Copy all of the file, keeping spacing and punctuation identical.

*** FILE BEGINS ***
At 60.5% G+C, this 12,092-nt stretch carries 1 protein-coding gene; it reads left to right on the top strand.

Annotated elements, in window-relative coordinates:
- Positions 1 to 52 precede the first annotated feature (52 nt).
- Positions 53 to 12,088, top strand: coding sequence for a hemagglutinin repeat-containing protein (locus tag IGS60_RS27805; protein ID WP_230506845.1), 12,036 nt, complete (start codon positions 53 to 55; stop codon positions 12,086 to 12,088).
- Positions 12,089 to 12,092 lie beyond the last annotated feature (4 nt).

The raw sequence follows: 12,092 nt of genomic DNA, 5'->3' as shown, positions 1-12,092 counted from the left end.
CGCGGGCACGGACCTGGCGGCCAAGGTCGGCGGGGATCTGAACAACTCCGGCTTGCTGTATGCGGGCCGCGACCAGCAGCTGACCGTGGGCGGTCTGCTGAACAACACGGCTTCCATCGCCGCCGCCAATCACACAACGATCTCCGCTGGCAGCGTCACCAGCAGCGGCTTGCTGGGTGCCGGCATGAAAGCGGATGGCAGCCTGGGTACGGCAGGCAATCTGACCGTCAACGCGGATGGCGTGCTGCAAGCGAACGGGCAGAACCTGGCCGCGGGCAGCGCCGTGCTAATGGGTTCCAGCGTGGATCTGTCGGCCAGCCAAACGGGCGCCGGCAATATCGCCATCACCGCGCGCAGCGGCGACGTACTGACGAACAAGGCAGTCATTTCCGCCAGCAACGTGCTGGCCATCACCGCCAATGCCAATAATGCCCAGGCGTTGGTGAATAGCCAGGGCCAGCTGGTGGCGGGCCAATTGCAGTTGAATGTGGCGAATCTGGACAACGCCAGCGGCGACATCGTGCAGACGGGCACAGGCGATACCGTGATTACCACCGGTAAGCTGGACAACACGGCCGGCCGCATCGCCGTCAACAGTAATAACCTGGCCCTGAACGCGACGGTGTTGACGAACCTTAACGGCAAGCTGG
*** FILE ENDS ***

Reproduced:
At 60.5% G+C, this 12,092-nt stretch carries 1 protein-coding gene; it reads left to right on the top strand.

Annotated elements, in window-relative coordinates:
- Positions 1 to 52 precede the first annotated feature (52 nt).
- Positions 53 to 12,088, top strand: coding sequence for a hemagglutinin repeat-containing protein (locus tag IGS60_RS27805; protein ID WP_230506845.1), 12,036 nt, complete (start codon positions 53 to 55; stop codon positions 12,086 to 12,088).
- Positions 12,089 to 12,092 lie beyond the last annotated feature (4 nt).

The raw sequence follows: 12,092 nt of genomic DNA, 5'->3' as shown, positions 1-12,092 counted from the left end.
CGCGGGCACGGACCTGGCGGCCAAGGTCGGCGGGGATCTGAACAACTCCGGCTTGCTGTATGCGGGCCGCGACCAGCAGCTGACCGTGGGCGGTCTGCTGAACAACACGGCTTCCATCGCCGCCGCCAATCACACAACGATCTCCGCTGGCAGCGTCACCAGCAGCGGCTTGCTGGGTGCCGGCATGAAAGCGGATGGCAGCCTGGGTACGGCAGGCAATCTGACCGTCAACGCGGATGGCGTGCTGCAAGCGAACGGGCAGAACCTGGCCGCGGGCAGCGCCGTGCTAATGGGTTCCAGCGTGGATCTGTCGGCCAGCCAAACGGGCGCCGGCAATATCGCCATCACCGCGCGCAGCGGCGACGTACTGACGAACAAGGCAGTCATTTCCGCCAGCAACGTGCTGGCCATCACCGCCAATGCCAATAATGCCCAGGCGTTGGTGAATAGCCAGGGCCAGCTGGTGGCGGGCCAATTGCAGTTGAATGTGGCGAATCTGGACAACGCCAGCGGCGACATCGTGCAGACGGGCACAGGCGATACCGTGATTACCACCGGTAAGCTGGACAACACGGCCGGCCGCATCGCCGTCAACAGTAATAACCTGGCCCTGAACGCGACGGTGTTGACGAACCTTAACGGCAAGCTGG